The Spanish cycling federation has cleared Alberto Contador of charges of doping with clenbuterol. The news was communicated to his lawyer this afternoon in Madrid and a statement later released by Contador’s press office.

Contador is expected to give his full reaction to the news in an interview on Spanish television later this evening.

The Spaniard faced up to a two-year ban for doping over his positive for clenbuterol in the Tour 2010, but it would appear that the Spanish Cycling Federation [SCF] has been swayed by his lawyers arguments that he did not intentionally dope.

Contador is now free to race, and it is widely believed that he will be a starter for the Saxo Bank squad in the Tour of the Algarve, in Portugal, on Wednesday. He has already won the race twice, including last year.

The SCF has reacted angrily to suggestions that its decision has been influenced by the large numbers of Spanish politicians, including president Jose Luis Rodriguez Zapatero, who lined up recently to claim that there was no legal reason for Contador not to be cleared.

In an official release, the SCF has denied that it has been affected by any outside pressure , and indeed – prior to the decision being published – UCI spokesman Enrico Carpani praised the quality of their work in the Contador case. Afterwards, though, the UCI has merely limited itself to saying it will study the decision, whilst observing the discrepancies between the yearlong proposed sentence and what has finally happened.

What then is going to happen? The chances of the case ending up in the Court of Arbitration for Sport are high. WADA have yet to react, because although key official at some of their anti-doping labs have said a threshold on certain products like clenbuterol – a key question in the Contador case – could be necessary, others appear to disagree completely.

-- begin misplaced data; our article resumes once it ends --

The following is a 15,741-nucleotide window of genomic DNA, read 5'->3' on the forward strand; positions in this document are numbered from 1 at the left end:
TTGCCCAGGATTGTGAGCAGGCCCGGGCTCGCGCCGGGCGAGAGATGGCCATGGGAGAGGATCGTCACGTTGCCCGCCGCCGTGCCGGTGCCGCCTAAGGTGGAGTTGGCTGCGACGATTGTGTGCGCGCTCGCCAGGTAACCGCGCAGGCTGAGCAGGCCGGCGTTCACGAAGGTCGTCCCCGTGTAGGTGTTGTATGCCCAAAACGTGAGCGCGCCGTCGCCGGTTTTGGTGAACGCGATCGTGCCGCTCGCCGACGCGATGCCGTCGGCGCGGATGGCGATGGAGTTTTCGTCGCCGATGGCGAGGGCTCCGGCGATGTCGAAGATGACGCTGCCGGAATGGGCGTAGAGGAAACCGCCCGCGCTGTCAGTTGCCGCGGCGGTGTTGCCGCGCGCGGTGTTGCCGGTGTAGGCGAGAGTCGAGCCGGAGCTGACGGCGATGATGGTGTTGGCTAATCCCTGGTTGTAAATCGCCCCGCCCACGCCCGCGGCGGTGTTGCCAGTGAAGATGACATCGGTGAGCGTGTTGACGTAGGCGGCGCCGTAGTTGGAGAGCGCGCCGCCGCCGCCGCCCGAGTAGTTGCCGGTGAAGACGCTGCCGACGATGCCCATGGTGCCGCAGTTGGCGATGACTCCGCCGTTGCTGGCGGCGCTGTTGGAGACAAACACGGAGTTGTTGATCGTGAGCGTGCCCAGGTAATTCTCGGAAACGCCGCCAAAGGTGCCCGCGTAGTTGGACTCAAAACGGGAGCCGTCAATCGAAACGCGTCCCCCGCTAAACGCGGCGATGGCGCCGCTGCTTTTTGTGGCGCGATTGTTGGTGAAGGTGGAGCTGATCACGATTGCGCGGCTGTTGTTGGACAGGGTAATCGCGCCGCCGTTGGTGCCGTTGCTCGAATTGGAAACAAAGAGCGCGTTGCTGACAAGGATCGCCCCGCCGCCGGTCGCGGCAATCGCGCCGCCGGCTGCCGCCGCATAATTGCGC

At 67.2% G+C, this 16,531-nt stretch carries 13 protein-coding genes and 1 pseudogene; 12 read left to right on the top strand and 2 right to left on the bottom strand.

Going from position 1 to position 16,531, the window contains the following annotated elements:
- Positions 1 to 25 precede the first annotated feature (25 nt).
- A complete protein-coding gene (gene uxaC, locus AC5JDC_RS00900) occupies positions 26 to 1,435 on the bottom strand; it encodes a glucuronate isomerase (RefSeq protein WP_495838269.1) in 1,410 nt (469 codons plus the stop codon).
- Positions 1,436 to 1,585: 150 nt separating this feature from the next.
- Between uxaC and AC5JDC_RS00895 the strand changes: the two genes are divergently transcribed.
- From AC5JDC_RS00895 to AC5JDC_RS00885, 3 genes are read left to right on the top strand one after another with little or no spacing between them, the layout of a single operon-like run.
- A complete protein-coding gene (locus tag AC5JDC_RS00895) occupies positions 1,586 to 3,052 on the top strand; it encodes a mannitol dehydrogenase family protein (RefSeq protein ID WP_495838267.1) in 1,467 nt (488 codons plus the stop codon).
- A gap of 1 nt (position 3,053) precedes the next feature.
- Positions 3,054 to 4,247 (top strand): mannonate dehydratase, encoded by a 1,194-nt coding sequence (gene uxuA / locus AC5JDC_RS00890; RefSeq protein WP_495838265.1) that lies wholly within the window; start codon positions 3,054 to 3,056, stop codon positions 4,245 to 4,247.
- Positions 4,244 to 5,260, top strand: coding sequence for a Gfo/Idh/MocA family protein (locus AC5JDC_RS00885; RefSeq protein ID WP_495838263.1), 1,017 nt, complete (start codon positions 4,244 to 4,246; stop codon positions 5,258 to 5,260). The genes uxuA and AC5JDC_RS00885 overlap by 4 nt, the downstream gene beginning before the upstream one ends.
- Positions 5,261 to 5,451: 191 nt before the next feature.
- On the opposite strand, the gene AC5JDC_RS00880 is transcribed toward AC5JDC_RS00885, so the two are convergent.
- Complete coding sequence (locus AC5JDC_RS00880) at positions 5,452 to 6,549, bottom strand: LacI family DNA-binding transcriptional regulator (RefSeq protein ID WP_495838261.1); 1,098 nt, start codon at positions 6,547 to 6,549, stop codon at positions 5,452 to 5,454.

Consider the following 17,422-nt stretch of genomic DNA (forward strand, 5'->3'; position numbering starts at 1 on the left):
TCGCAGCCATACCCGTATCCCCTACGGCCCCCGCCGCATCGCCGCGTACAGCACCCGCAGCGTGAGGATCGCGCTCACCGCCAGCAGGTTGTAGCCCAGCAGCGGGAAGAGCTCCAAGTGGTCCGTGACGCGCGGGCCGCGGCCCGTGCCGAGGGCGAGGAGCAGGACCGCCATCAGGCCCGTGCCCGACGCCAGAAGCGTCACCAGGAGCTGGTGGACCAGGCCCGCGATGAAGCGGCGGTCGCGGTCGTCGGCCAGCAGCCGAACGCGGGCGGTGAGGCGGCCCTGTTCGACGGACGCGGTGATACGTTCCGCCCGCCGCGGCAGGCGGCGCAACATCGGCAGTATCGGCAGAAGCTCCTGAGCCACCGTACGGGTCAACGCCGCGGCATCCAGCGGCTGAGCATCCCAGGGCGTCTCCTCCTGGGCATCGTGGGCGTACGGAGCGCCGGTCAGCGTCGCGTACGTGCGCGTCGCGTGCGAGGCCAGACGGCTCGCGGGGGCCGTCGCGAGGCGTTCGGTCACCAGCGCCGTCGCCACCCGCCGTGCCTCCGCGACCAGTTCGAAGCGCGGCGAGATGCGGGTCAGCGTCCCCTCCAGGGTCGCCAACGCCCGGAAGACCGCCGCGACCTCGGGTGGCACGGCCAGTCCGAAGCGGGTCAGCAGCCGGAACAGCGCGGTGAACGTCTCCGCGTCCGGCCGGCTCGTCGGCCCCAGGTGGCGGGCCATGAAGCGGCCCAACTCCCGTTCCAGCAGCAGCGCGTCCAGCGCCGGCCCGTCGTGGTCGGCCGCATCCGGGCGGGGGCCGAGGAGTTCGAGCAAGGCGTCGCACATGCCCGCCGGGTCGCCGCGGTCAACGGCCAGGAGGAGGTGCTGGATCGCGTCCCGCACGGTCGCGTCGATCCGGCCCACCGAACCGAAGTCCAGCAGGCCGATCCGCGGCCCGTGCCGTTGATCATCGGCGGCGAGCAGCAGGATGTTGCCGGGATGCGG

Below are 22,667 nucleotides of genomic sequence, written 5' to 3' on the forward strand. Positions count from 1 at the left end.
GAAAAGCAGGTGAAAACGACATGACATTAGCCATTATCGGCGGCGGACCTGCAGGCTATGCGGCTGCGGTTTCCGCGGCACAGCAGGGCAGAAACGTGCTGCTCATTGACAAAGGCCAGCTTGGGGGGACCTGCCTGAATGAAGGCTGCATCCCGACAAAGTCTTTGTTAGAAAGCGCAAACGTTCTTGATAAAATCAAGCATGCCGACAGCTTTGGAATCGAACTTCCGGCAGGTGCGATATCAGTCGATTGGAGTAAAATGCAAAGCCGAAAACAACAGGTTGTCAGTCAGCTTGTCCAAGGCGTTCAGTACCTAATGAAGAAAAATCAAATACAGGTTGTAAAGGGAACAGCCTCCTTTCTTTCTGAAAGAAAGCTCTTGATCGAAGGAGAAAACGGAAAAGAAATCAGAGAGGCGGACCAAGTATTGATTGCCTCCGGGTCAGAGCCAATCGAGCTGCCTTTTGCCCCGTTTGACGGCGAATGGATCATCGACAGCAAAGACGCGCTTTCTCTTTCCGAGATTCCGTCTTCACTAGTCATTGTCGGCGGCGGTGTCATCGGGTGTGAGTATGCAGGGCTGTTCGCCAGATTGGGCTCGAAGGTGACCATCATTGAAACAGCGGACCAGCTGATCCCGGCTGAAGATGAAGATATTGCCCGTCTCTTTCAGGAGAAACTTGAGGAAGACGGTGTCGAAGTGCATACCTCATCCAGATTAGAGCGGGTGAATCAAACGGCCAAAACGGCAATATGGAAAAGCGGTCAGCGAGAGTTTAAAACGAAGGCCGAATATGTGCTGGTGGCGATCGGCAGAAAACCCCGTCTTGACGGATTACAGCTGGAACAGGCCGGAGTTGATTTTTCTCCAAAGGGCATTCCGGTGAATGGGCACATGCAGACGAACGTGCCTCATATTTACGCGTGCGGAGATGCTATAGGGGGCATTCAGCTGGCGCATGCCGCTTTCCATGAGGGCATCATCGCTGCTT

And for the SCF there is no getting away from the fact that for the last ten days ago they were planning to give Contador a one-year sentence, which, had the federation actually been able to stop its officials from leaking information for once, should never have been made public. That one-year sentence would have been partly in line with anti-doping legislation, which states clearly that all athletes are responsible for all banned substances in their body, unless they can prove it was unintentional. Given Contador had eaten the meat he said had caused the positive, not an easy thing to do.

However, in the Contador case it has backtracked completely, faced, so it is said, with new evidence. The principal shift in the SCF’s stance has come about, apparently, thanks to WADA deciding it would not challenge the German Table Tennis Federation’s decision to clear Dimitrij Ovtcharov after he tested positive for clenbuterol allegedly as a result of contaminated meat.

Curiously enough, Ovtcharov was backed in his claims of innocence by the director of the same Cologne laboratory who found Contador’s traces of clenbuterol.

There is one key difference, of course, which is that Ovtcharov tested positive after eating meat in China, where clenbuterol use is widespread. Even WADA’s deputy director of their lab there has recognised that.

But how widespread is clenbuterol use in Europe, where it is banned? Contador’s lawyers say that the testing procedures in the Basque Country at the very least are woefully inadequate, and they’ve produced scientific research to back up their case. Others, though, disagree.

Whatever the truth, the case – highly controversial, extremely complex and more than a shade tedious – rumbles on. It has taken a hugely unexpected turn. Contador for now remains Tour 2010 winner and is free to race.

But ultimately regardless of the SCF there is still only one final verdict that will matter: at the Court of Arbitration for Sport. The next question is: will the UCI and WADA actually appeal?

Related links

Spanish media claims Contador could avoid ban

Contador could use ‘Gasquet’s Kiss’ theory to back case

Contador says he will fight on despite provisional ban

UCI awaits final Spanish decision in Contador case

  • Andy